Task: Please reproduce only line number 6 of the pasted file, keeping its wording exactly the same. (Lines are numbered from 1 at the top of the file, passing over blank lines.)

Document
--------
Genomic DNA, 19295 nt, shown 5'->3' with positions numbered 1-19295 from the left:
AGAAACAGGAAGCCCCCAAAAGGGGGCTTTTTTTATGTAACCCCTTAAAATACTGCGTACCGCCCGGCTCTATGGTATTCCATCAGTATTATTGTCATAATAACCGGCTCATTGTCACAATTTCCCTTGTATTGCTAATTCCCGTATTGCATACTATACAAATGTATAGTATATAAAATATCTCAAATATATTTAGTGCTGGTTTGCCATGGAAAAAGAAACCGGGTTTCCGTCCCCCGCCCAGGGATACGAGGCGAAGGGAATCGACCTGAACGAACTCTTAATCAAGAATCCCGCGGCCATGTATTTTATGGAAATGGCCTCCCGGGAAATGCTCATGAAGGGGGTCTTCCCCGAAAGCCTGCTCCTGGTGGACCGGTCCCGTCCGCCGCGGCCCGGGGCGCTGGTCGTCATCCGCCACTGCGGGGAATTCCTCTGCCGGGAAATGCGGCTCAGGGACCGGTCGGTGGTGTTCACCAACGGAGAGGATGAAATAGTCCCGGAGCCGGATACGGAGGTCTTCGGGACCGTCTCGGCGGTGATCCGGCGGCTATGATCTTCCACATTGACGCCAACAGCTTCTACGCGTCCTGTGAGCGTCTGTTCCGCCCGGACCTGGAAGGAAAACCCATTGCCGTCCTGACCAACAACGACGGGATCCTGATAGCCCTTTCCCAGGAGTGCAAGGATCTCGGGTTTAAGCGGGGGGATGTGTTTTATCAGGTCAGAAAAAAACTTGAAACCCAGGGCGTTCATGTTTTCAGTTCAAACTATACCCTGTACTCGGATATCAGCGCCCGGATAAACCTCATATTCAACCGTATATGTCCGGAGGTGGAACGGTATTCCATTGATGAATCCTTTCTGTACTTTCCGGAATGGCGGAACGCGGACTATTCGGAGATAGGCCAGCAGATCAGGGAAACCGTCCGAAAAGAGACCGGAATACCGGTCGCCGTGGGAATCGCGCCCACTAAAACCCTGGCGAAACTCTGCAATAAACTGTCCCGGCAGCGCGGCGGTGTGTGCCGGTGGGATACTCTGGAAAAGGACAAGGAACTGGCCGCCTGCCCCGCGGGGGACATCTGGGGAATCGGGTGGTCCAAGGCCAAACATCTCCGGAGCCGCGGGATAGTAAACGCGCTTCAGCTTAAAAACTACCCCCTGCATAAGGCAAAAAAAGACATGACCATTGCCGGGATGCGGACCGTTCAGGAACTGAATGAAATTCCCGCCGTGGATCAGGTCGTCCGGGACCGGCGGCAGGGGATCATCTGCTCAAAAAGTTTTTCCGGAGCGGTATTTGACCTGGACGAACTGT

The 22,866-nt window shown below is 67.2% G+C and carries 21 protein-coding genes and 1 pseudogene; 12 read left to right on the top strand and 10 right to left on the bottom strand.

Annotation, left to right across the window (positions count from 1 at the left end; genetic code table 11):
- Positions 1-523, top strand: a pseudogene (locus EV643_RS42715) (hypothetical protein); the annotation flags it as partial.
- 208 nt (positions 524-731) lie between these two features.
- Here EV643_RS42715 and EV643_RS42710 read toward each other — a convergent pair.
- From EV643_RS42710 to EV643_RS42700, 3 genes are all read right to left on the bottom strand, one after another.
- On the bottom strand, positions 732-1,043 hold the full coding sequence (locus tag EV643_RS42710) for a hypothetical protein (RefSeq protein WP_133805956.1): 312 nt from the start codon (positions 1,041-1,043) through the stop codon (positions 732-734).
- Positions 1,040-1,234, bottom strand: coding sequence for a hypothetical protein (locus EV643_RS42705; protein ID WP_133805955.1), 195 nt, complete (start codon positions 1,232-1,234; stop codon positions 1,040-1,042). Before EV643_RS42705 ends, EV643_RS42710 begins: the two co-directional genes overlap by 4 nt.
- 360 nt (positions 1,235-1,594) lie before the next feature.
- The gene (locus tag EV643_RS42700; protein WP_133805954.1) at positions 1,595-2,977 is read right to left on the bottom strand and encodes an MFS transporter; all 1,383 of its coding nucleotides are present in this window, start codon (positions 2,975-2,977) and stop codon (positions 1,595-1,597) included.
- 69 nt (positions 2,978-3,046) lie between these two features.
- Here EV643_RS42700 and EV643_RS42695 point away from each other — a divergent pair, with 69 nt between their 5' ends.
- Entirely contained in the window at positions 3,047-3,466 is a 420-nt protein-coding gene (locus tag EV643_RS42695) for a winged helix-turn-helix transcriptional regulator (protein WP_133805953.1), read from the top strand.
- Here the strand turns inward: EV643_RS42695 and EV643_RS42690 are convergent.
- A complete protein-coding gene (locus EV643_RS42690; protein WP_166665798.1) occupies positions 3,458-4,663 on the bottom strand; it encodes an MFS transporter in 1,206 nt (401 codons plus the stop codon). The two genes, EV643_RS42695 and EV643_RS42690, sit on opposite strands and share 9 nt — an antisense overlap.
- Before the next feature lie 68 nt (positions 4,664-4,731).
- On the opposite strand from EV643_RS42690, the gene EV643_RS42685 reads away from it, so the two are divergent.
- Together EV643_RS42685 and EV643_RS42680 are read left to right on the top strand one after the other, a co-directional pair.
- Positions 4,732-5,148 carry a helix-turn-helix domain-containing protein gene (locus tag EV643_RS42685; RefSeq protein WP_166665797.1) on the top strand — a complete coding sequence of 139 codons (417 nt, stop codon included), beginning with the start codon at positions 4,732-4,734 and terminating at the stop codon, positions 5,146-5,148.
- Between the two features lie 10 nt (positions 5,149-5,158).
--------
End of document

- 208 nt (positions 524-731) lie between these two features.